Lead By Example
Let no one look down on [you because of] your youth, but be an example and set a pattern for the believers in speech, in conduct, in love, in faith, and in [moral] purity.
1 Timothy 4:12
God has given all of us skills and talents, but He is more interested in the character of the man or woman who uses these abilities. Certainly we can be good examples to others who watch us,Odell the skills we use in our work. They can learn a lot from us. But they can learn even more by watching how we treat our spouses and children and our fellow employees, how we respond to annoying people and difficult situations, and how we talk about corporate executives when they make poor decisions.
In the business world, we may expect people to look out for themselves, to do whatever it takes to climb the corporate ladder, and to use people every step of the way. When a Christian goes out of his or her way to care for someone who is hurting, overlooks petty offenses and and takes steps to resolve big ones, finds something else to do when the rest of the team goes to a strip club, and exudes a positive attitude while being ruthlessly honest about difficulties- people notice!
All of us have a hundred choices to make each day. We may not recognize many of them because we’re so steeped n habitual attitudes and behaviors, but we have constant opportunities to demonstrate love or selfishness, faith or doubt, hope or complaints, purity or sinful passion. Habits can be broken, but not without heartfelt prayer and tenacity to make different choices. If we choose to be Christ’s examples to those around us, we’re in for a great ride of seeing Him touch people through us. Don’t miss it!
Charisma may place you at the front of the line. Only character will keep you there.
Years ago I heard a phrase describing how we as Christians could impact our world. “It’s better caught than taught.” Let that sink in for a moment. Most of us are to some degree influenced by our environment and often we mimic the behaviors of those around us. Our perceptions are formed from observation frequently more so than through training. I think we all know that “do as I say and not as I do” doesn’t work.
I’m at the stage of life that my children are grown and have children of their own. As I watch them raising their children very often I hear one of my phrases coming out of their mouths. They have said to me in some form, “Dad, the other day, I heard you coming out of my mouth.”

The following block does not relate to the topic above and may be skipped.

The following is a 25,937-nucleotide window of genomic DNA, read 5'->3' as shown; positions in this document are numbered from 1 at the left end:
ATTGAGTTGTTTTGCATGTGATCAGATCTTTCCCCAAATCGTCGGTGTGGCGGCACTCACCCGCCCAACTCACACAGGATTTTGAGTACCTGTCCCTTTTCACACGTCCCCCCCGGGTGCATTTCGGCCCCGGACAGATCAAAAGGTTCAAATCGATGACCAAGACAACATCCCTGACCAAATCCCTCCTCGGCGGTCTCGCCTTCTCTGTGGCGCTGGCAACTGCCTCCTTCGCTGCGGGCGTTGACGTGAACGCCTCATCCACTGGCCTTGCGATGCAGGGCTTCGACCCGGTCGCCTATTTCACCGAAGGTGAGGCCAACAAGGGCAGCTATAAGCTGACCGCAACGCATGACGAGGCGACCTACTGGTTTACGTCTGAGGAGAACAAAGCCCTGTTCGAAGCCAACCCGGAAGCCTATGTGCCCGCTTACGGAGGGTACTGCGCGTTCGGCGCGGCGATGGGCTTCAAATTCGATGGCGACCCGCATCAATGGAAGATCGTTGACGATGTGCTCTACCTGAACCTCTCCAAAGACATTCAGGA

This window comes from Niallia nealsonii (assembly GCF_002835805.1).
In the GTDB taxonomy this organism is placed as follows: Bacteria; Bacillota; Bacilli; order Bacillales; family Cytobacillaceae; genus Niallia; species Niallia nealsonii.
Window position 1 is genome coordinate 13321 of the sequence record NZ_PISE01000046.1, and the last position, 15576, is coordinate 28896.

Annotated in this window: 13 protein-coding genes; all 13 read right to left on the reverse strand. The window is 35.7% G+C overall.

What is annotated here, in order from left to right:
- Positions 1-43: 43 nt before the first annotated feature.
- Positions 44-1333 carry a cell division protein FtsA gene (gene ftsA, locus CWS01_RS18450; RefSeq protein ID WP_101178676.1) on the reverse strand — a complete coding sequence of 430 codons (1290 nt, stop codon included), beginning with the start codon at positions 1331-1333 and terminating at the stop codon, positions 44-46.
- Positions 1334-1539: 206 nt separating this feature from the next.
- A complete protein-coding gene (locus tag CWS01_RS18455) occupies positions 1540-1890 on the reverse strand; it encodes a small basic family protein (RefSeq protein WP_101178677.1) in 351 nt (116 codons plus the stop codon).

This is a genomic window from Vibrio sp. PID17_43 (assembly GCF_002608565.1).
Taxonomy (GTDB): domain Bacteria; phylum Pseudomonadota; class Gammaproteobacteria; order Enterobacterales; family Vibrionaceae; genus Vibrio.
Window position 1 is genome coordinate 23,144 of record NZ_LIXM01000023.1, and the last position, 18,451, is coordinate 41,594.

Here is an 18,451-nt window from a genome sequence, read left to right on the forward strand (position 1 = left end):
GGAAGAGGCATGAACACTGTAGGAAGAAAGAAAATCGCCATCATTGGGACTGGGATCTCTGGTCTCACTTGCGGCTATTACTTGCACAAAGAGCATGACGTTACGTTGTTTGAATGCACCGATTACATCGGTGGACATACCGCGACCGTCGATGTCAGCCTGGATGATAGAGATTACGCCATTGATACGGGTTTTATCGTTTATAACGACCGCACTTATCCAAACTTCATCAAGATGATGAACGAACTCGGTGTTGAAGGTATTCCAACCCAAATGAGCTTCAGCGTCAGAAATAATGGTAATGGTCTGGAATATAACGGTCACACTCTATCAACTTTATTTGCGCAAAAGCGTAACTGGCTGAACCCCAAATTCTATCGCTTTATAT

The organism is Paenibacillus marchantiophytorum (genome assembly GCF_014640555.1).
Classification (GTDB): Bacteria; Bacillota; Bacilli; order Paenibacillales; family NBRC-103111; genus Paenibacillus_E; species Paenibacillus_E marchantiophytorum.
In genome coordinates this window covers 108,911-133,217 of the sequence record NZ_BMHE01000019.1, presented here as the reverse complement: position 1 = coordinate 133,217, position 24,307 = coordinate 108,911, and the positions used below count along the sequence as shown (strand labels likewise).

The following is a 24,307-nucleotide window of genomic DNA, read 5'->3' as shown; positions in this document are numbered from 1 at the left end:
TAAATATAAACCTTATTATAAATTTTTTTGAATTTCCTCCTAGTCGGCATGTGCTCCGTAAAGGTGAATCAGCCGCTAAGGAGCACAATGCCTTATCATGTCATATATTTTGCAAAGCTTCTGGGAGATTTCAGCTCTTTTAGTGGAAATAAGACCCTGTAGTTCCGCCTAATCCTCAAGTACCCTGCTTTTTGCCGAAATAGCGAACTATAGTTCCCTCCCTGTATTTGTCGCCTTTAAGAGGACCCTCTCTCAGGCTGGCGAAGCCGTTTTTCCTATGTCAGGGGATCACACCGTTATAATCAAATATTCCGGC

There is a little poem I heard some years ago. I don’t remember all of it but the words that spoke to me than and still echo are these: I’d rather see a sermon than to just hear one.”
Jesus, told Thomas that if he wanted to know the Father to look at Him. In other words Jesus was imitating the Father and making known who He was by how He was acting. Paul will say to us, “Follow me as I follow Christ.” You May say that you certainly aren’t in those categories but whether or not we feel capable or qualified somebody is making life choices through observing us.
A more modern phrase is “walk the talk.” In other words if we are going to say it we also have to live it.
Over the years in ministry I’ve made a few observations. If we live a double life, our children will choose the worst one to imitate. If our life at church isn’t mirrored at home, usually the home life will prevail. I remember a dad coming to me concerned that his teenage son was starting to drink alcohol. He told me that he had told his son to not drink but he wasn’t listening. I said to this dad that his words had no value since that he himself would come home every day and sit in the recliner and drink beer. Monkey see, monkey do.
As leaders, the behavior we model with the group we lead will become the groups behavior. Whether it’s at home, on the job, or at work, what we do will have more influence that what we say.
No group rises above the level of its leader. As a matter of fact the group level is usually pretty much obviously lower than the leaders. So if we want those around us to rise to a certain level, we have to rise to higher levels.